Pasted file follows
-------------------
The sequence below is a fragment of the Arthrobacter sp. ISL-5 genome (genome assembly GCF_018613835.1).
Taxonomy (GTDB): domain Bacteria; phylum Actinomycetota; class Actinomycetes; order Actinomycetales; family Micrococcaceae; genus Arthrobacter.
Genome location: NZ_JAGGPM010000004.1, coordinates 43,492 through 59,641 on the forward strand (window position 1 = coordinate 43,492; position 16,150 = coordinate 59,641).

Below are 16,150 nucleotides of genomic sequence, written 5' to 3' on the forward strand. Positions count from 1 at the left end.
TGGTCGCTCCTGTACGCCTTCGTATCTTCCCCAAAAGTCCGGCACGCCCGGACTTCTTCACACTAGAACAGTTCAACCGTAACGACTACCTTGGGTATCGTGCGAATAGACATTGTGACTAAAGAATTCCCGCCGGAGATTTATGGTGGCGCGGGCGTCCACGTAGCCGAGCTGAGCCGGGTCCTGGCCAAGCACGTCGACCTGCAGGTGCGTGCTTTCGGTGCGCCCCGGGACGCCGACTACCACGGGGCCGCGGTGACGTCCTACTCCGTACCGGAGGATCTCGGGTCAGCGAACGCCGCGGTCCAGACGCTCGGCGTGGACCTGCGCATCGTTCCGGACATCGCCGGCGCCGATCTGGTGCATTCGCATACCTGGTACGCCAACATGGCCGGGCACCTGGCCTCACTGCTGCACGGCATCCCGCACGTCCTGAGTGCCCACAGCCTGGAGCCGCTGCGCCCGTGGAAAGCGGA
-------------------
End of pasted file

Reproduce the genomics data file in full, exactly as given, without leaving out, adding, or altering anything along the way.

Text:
The sequence below is a fragment of the Arthrobacter sp. ISL-5 genome (genome assembly GCF_018613835.1).
Taxonomy (GTDB): domain Bacteria; phylum Actinomycetota; class Actinomycetes; order Actinomycetales; family Micrococcaceae; genus Arthrobacter.
Genome location: NZ_JAGGPM010000004.1, coordinates 43,492 through 59,641 on the forward strand (window position 1 = coordinate 43,492; position 16,150 = coordinate 59,641).

Below are 16,150 nucleotides of genomic sequence, written 5' to 3' on the forward strand. Positions count from 1 at the left end.
TGGTCGCTCCTGTACGCCTTCGTATCTTCCCCAAAAGTCCGGCACGCCCGGACTTCTTCACACTAGAACAGTTCAACCGTAACGACTACCTTGGGTATCGTGCGAATAGACATTGTGACTAAAGAATTCCCGCCGGAGATTTATGGTGGCGCGGGCGTCCACGTAGCCGAGCTGAGCCGGGTCCTGGCCAAGCACGTCGACCTGCAGGTGCGTGCTTTCGGTGCGCCCCGGGACGCCGACTACCACGGGGCCGCGGTGACGTCCTACTCCGTACCGGAGGATCTCGGGTCAGCGAACGCCGCGGTCCAGACGCTCGGCGTGGACCTGCGCATCGTTCCGGACATCGCCGGCGCCGATCTGGTGCATTCGCATACCTGGTACGCCAACATGGCCGGGCACCTGGCCTCACTGCTGCACGGCATCCCGCACGTCCTGAGTGCCCACAGCCTGGAGCCGCTGCGCCCGTGGAAAGCGGA